Technology in Magic

Ask a Magician, a series of blog posts answering your questions! - Issue IV

In this issue, Pete has asked an interesting question about technology. I'm going to answer it by talking about the past. Here's the question:

Is technology making some illusions possible that weren't possible in the past?

Absolutely it is. Magic rides on the wave of technology and the challenge for magicians is to find new technology that isn’t so mainstream and use that in a routine before it becomes common knowledge. That doesn't mean just doing magic with an iPad. That can be quirky and fun, but it's not really pushing the boundaries. It's just swapping the props from a sketchbook to an iPad.

A better example is a story about Jean Eugene Robert-Houdin, who is commonly known as the father of modern stage magic. In the 1800's he themed a levitation around ether, which at the time was something that people had heard of but the general population didn't understand fully. At the time ether was starting to become known about, but the properties were not fully understood. He claimed that he could float his son, by giving him a sniff of the ether. Of course, that’s not how he really did the trick, but it was a great way to present the routine. He would also release ether into the theatre during the routine, which added an extra sensory element to the routine. How many magic tricks do you know that are based on smell?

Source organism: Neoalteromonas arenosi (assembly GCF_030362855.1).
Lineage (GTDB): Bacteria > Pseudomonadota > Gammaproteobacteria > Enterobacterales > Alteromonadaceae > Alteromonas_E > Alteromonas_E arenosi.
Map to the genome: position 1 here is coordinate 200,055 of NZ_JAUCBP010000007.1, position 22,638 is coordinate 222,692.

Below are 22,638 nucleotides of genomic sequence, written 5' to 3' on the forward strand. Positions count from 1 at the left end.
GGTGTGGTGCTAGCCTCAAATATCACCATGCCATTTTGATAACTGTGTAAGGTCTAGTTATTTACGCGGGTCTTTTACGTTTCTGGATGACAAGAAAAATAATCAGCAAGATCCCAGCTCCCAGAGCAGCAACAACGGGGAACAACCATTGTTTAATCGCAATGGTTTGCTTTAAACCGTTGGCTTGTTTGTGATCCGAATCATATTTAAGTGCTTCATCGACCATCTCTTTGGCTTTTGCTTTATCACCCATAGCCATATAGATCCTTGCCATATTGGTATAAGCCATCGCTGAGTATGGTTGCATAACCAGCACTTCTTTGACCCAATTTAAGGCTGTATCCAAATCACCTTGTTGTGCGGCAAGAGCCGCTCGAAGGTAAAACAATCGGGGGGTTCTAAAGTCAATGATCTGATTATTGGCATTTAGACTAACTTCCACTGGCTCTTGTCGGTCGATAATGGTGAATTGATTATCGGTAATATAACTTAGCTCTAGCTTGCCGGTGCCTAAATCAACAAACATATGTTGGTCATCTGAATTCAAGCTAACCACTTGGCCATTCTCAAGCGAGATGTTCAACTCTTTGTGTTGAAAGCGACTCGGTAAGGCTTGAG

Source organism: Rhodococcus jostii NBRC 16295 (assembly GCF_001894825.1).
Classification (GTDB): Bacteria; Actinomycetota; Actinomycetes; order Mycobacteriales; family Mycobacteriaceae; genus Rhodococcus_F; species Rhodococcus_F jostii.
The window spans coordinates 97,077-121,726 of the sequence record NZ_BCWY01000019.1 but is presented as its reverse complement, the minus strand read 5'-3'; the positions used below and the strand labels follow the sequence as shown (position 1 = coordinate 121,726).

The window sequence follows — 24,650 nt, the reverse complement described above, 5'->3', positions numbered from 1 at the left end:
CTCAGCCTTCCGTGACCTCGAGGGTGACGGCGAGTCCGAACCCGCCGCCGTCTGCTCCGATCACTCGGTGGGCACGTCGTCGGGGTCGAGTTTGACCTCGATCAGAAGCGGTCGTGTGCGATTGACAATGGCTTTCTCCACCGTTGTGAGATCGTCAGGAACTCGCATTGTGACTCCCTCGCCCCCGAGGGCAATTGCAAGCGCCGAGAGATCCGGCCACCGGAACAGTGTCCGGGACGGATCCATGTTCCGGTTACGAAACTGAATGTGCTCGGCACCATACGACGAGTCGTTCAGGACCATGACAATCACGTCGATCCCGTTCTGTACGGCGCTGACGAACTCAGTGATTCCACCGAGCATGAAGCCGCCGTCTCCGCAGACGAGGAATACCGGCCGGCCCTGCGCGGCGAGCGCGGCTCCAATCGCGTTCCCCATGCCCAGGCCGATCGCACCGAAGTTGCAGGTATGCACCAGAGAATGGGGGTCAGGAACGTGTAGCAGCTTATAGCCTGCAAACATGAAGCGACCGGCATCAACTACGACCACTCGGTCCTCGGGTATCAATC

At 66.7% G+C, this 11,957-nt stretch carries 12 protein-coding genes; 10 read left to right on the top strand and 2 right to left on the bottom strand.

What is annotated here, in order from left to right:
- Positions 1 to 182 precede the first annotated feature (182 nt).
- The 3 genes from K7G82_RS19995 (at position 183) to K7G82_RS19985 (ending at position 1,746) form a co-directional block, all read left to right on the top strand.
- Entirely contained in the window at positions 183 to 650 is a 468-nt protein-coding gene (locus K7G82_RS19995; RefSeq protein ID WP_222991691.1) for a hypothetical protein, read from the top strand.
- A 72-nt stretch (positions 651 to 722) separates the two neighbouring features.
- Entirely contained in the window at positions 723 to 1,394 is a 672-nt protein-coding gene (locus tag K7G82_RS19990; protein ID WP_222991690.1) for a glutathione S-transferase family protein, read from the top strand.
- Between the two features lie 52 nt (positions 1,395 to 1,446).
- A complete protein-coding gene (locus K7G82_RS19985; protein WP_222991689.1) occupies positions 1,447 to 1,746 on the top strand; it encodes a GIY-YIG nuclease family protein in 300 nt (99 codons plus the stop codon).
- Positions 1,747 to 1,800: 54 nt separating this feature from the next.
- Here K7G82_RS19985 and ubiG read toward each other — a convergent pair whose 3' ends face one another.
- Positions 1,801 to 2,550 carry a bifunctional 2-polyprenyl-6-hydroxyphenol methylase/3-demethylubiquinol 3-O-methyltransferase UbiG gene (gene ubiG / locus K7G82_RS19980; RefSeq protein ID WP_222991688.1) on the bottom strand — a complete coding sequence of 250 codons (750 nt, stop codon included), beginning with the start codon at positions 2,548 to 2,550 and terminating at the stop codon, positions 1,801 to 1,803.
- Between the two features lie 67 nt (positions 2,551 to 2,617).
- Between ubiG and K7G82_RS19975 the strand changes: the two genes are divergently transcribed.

This topic also reminds me of the story about L'Arrivée d'un train à La Ciotat, a film by Louis Lumière, shot in 1896. When it was first played in theatres, it seemed so realistic that people ran to the back of the theatre thinking that the train was going to come crashing through the screen. Take a look below, and let me know what you think.

It's easy to dismiss the people in the past as being 'stupid' but they weren't. They just weren't familiar with the technology. As they became more familiar, the idea of a train moving towards them on a screen no longer induced fear. In the same way as technology becomes more commonplace, the magic that relies on it becomes less impressive.

An example from more recent time is magic using augmented reality, but unfortunately, I can't say much more than that because the technology is part of the secret. However, as I mentioned, when / if that becomes a part of everyday life, it won’t seem so magical. And so magic has to evolve with time. Who knows what will be possible in the future?

Finally, it's worth noting that sometimes magicians ask me if magic will die out with technology, and the answer I always give is no. Magic seems to go through times when it’s very popular or not so popular but as long as people enjoy live entertainment, magic will be a part of that. Fortunately, I can’t you see live entertainment dying out anytime soon, can you?


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